Dare to Be Different

Why fit in when you were born to stand out? Dr. Seuss

I knew she’d miss out on a few things when we decided to homeschool her. The crazy hair days, the book fairs, the bus rides.

But I didn’t expect this.

I suppose I saw the warning signs – fewer birthday party invitations, not as many play dates – but it never really worried me. She’s a fun kid, someone who can make friends easily, and we’ve stayed involved in the community, keeping connected through classes, co-ops, and after-school activities.

But recently I’ve noticed a sharp decline in her social life, and consequently, an even sharper decline in her self-esteem.

“No one wants to hang out with me,” she sadly confessed to me recently over a cup of hot cocoa. She’s too short, too young, too talkative, or so her peers say, giving them what they consider ample reason to mock, ridicule, and reject her.

It breaks my heart, especially since I’ve actually witnessed some of them treat her more like a fungus lately than a friend.

“What should we do?” my husband asked me the other night after another exhausting and emotional conversation with our distraught daughter.

“I have no idea,” I responded, hopelessly at a loss for how to tackle what’s become a volatile and tender topic in this house.

But the next morning, as the gears of this mama bear began to grind, I got to work on finding a solution. First, I called my step-mom and asked her to take my daughter out for lunch. Sylvia has always enjoyed Rainey’s company, and the two of them spent a delightful afternoon together dining in one of our town’s finest eating establishments.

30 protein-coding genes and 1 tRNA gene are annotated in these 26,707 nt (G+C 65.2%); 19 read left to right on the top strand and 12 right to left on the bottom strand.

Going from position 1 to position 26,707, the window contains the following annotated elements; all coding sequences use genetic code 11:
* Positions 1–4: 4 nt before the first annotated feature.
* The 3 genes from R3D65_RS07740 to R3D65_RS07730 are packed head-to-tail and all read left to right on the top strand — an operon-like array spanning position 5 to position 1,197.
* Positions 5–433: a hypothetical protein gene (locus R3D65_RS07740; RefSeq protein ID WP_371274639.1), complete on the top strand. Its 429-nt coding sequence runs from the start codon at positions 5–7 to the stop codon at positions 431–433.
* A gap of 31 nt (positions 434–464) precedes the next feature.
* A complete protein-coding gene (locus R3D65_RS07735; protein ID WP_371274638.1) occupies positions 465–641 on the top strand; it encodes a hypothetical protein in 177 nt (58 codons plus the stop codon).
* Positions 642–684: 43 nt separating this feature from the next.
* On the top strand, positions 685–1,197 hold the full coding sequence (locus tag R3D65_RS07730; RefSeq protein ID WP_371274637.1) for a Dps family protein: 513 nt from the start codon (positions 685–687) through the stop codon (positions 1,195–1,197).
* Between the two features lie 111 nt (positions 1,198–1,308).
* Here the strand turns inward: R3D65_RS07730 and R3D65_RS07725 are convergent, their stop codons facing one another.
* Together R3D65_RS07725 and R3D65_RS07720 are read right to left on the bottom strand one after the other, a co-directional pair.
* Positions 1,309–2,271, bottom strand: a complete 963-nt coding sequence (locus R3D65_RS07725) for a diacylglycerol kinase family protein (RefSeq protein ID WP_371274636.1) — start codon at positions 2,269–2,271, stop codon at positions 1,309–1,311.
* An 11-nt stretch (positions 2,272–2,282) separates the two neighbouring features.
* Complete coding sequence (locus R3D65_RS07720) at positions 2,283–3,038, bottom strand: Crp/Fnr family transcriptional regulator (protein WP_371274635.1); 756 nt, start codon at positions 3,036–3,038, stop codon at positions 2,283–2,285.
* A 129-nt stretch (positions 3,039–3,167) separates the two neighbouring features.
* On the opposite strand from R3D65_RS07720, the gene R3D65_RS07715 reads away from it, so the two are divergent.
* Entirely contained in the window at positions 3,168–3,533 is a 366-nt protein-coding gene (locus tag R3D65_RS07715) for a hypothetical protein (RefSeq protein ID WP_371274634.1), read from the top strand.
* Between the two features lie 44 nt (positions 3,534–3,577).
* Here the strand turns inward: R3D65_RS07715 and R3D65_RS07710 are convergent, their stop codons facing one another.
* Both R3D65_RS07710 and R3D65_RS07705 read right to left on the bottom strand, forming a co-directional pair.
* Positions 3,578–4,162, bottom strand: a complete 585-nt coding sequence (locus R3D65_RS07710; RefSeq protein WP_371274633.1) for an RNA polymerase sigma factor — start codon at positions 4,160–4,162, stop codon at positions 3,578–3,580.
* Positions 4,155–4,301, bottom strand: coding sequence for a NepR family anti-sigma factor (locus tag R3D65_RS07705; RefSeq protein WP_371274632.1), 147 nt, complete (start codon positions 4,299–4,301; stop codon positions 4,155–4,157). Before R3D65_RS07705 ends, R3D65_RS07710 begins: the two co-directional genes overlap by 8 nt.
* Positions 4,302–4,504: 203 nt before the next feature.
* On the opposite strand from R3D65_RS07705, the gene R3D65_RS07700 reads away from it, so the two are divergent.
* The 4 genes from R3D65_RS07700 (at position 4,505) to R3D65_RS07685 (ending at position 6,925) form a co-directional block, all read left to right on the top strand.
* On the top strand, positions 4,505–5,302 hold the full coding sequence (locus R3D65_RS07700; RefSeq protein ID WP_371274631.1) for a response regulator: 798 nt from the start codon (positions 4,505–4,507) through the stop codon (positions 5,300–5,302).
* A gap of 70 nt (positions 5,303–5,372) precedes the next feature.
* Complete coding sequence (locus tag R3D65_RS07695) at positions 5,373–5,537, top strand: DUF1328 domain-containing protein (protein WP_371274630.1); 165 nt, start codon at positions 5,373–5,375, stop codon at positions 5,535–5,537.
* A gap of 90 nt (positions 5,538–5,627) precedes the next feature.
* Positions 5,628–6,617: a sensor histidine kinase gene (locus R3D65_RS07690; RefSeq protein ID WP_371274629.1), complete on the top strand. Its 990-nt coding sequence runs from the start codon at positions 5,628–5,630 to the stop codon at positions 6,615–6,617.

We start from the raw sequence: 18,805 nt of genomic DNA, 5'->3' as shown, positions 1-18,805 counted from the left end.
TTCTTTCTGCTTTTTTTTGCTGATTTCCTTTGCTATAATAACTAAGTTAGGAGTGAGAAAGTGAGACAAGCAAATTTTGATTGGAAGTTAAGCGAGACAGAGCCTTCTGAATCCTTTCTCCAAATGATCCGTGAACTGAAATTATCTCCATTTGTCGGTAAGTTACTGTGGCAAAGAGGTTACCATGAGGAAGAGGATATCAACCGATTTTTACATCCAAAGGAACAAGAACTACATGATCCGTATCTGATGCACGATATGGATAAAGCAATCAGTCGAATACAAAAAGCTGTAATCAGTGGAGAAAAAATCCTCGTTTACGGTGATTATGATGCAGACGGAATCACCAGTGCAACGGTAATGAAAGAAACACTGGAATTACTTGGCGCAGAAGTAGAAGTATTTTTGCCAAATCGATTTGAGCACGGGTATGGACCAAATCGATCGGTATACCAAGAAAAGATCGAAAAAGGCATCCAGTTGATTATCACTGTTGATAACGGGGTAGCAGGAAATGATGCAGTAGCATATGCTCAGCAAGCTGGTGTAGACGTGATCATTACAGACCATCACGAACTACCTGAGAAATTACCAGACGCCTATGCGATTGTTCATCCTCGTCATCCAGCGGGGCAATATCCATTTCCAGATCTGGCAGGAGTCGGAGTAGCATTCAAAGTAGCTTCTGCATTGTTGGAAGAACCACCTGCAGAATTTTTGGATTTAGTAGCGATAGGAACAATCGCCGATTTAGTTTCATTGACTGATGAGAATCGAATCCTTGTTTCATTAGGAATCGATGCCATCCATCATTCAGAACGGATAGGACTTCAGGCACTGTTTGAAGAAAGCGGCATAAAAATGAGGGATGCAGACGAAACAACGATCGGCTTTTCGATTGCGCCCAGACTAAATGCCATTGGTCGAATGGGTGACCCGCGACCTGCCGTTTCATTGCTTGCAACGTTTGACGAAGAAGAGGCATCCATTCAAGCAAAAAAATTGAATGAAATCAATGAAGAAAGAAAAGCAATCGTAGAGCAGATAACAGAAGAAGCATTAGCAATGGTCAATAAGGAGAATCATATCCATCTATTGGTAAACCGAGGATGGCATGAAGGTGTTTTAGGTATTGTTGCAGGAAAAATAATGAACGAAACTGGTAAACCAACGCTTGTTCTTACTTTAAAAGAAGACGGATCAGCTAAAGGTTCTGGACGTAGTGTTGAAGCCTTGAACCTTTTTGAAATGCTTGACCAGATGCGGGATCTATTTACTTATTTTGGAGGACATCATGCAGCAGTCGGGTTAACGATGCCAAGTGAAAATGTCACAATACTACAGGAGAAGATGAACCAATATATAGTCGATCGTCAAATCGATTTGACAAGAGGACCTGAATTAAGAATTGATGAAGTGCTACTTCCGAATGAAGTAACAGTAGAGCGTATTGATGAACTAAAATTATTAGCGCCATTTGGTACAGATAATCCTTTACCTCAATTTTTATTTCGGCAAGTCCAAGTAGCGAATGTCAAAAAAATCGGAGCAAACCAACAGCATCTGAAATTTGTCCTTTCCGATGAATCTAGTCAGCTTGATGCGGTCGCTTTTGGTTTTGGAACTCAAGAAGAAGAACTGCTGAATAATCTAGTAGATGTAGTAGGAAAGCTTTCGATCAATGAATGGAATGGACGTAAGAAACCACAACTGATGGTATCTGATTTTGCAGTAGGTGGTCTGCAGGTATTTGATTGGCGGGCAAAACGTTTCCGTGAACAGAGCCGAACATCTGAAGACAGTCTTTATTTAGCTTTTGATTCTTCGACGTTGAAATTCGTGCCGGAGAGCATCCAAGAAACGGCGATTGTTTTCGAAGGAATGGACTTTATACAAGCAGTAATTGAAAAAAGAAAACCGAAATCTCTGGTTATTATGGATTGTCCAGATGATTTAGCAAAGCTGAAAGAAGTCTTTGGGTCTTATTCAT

Next, I texted my highly talented friend and asked if she’d mind shooting some photos of Rainey since school picture day is another thing she skips as a homeschooler. My friend graciously agreed and captured Rainey’s blossoming beauty in a breathtaking way.

Finally, I made some posters for her, highlighting Scripture that speaks truth about who she is and how wonderfully she’s made. When I presented them to her, she immediately grabbed the Scotch tape and hung them on the walls of her bedroom.

The LORD your God is with you...He will take great delight in you...Zephaniah 3:17

Though she be but little, she is fierce! Shakespeare

But the real clincher came the other night while she was at youth group. I was passing the time in the church library, and as I scanned the bookshelves looking for something to read, one book in particular caught my eye.

It’s a book my mom gave to me in seventh grade when I, too, was trying to navigate the nasty waters of junior high. I remember reading it then, and I credit its contents for helping me turn a major corner in my adolescence. I strongly believe because of its influence, I was able to discover the true qualities of friendship and thoroughly enjoy the rest of my junior and senior high school years.

I checked out the book, enthusiastically recounting its significance in my life to Pat, the sweet librarian subjected to my sharing of too much information, and I quickly settled into one of the library’s wing-back chairs to reacquaint myself with its wisdom. Though the language is woefully outdated and the anecdotes painfully cheesy, I knew after re-reading just a few chapters its message still applied to my daughter today. So on the way home, after struggling to connect with her friends again that night at youth group, I carefully struck up a conversation with my sensitive oldest child.